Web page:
Towards the end of his life, Sophocles fell in love with the courtesan named Archippe, whom he made heiress of his property but ultimately she lost it to Sophocles' relatives

When Archippe’s former lover learnt about her relationship with the old Sophocles, he wittily described it through the following lines:

“like a night-owl among the tombstones,
 like a horned owl over corpses,
 so my girl now sits with Sophocles.”

A series of myths exist about the manner of his death. According to some, he was choked by eating grapes sent him by the actor Callippides at the time of the Anthesteria. Some others said that he died while reading Antigone aloud by trying to deliver a long sentence without taking a breath. Again, few others ascribed his death to excessive joy at the success of his Antigone in competition

After his demise, he was buried in the family tomb on the way to Deceleia, about a mile from Athens, and over his tomb the figure of a siren was erected

He was not politically active or militarily inclined, but the Athenians elected him twice to high military office

Besides being a tragedian, Sophocles was also an actor, a military commander, a field general, a priest, a politician, and a treasurer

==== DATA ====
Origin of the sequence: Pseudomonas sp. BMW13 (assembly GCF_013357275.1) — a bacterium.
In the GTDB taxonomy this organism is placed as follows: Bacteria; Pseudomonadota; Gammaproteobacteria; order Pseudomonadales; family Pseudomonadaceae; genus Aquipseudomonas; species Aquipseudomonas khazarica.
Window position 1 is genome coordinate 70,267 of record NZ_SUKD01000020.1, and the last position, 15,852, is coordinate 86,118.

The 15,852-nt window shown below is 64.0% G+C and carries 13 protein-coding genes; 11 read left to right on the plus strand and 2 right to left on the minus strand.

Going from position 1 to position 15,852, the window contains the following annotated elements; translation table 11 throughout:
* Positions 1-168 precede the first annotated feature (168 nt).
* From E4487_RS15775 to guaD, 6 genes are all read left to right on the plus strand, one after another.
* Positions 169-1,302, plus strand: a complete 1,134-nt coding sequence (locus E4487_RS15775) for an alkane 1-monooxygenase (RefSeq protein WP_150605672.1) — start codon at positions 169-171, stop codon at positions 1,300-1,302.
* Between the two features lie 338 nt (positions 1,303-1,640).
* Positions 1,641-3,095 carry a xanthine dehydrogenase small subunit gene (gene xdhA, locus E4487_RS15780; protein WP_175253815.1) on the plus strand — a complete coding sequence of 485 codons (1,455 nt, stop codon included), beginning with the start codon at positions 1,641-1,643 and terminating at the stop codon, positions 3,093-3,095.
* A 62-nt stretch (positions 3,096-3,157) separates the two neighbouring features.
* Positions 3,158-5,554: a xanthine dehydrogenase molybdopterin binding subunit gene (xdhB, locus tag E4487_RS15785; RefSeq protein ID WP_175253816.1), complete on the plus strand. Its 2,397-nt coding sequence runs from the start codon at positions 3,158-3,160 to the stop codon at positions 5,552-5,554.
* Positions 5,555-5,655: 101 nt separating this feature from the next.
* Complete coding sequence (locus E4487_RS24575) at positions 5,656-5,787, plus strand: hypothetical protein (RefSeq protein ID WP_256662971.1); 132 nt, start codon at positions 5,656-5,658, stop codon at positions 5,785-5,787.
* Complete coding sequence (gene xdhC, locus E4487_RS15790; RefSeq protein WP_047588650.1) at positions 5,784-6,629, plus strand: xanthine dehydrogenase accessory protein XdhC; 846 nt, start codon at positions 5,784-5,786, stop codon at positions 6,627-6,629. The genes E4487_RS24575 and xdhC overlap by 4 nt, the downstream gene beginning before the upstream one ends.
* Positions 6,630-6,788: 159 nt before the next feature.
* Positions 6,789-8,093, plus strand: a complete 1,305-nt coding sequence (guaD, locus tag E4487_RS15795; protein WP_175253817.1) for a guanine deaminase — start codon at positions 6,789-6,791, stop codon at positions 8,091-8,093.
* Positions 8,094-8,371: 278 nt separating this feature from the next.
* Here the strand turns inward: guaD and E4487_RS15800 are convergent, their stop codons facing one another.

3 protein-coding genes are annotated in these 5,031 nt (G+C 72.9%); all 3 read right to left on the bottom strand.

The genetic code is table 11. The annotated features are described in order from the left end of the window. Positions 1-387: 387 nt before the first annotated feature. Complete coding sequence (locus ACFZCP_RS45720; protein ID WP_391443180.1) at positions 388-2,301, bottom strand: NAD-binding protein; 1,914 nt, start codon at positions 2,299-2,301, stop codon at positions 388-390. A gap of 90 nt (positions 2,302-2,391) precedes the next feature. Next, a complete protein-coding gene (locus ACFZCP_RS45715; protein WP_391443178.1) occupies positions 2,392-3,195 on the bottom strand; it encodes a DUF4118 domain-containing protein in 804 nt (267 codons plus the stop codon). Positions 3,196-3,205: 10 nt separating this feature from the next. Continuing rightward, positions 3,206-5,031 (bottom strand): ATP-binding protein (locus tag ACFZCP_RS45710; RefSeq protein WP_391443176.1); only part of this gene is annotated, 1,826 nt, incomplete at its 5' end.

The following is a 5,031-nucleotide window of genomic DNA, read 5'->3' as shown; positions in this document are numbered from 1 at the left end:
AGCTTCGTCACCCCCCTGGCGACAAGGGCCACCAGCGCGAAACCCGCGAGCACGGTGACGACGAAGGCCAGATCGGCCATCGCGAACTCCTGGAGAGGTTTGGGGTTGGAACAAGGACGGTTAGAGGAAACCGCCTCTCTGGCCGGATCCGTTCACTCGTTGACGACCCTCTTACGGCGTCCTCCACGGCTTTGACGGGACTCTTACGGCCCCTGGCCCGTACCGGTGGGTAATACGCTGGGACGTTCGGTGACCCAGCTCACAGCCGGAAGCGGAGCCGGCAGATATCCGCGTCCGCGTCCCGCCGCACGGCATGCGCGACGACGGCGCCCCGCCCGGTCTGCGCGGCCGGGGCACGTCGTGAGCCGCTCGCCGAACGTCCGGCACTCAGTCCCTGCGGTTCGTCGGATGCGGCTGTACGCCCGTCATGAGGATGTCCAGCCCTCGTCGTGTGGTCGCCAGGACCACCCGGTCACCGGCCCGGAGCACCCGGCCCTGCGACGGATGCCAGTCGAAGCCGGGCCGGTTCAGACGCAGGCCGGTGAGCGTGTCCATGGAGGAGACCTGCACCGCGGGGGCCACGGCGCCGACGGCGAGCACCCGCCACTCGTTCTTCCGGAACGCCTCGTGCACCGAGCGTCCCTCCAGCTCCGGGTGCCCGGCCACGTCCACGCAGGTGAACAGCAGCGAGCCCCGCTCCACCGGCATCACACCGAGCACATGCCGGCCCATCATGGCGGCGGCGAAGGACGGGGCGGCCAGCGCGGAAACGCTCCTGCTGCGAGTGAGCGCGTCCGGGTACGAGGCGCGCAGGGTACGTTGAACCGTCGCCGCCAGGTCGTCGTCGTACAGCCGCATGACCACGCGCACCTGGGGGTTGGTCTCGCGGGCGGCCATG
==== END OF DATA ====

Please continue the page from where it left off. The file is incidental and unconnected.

He was very religious-minded and he transformed his home in worship place for the healing god Asclepius, while a temple was being built


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July 12, 2012

Geoffrey Chaucer

Geoffrey Chaucer

14th century English poet, philosopher, courtier, civil servant and diplomat.
  • Full Name: Geoffrey Chaucer
  • Also Known as: Father of English Literature
  • Birth: 1343?
  • Death: 1400?
  • Cause of death: ?
  • Place of Death: ?
  • Place of Birth: London, England?
  • Buried at: Westminster Abbey, London
  • Father: John Chaucer
  • Mother: Agnes Copton
  • Siblings: 1 Sister (Katherine Chaucer)?
  • Marriage: 1366?
  • Spouse: Philippa Roet
  • Number of Children: 2 Sons ? (Thomas Chaucer and Lewis Chaucer) & 2 Daughters ? (Elizabeth Chaucer and Agnes Chaucer)
  • Education: ?
  • Known for: elevating the prestige of English as a literary language as well as increasing the range of its poetic vocabulary and metres
  • Criticised for: his lack of seriousness (According to Matthew Arnold)
  • Influences: Guillaume de Lorris (c. 1200 – c. 1240), Jean de Meun (c. 1240 – c. 1305), Dante Alighieri (c. June 1, 1265 – September 14, 1321), Guillaume de Machaut (c. 1300 – April 1377), Giovanni Boccaccio (June 16, 1313 – December 21, 1375), and Jean Froissart (c. 1337 – c. 1405)
  • Influenced: Thomas Hoccleve (c. 1368–1426), John Lydgate (c. 1370 – c. 1451), Sir Thomas Malory (c. 1405 – 14 March 1471), John Skelton (c. 1460 – 21 June 1529), Robert Henryson (c. 1425 - c. 1500), Edmund Spenser (c. 1552 – 13 January 1599), William Shakespeare (26 April 1564 – 23 April 1616), and John Dryden (9 August 1631 – 1 May 1700)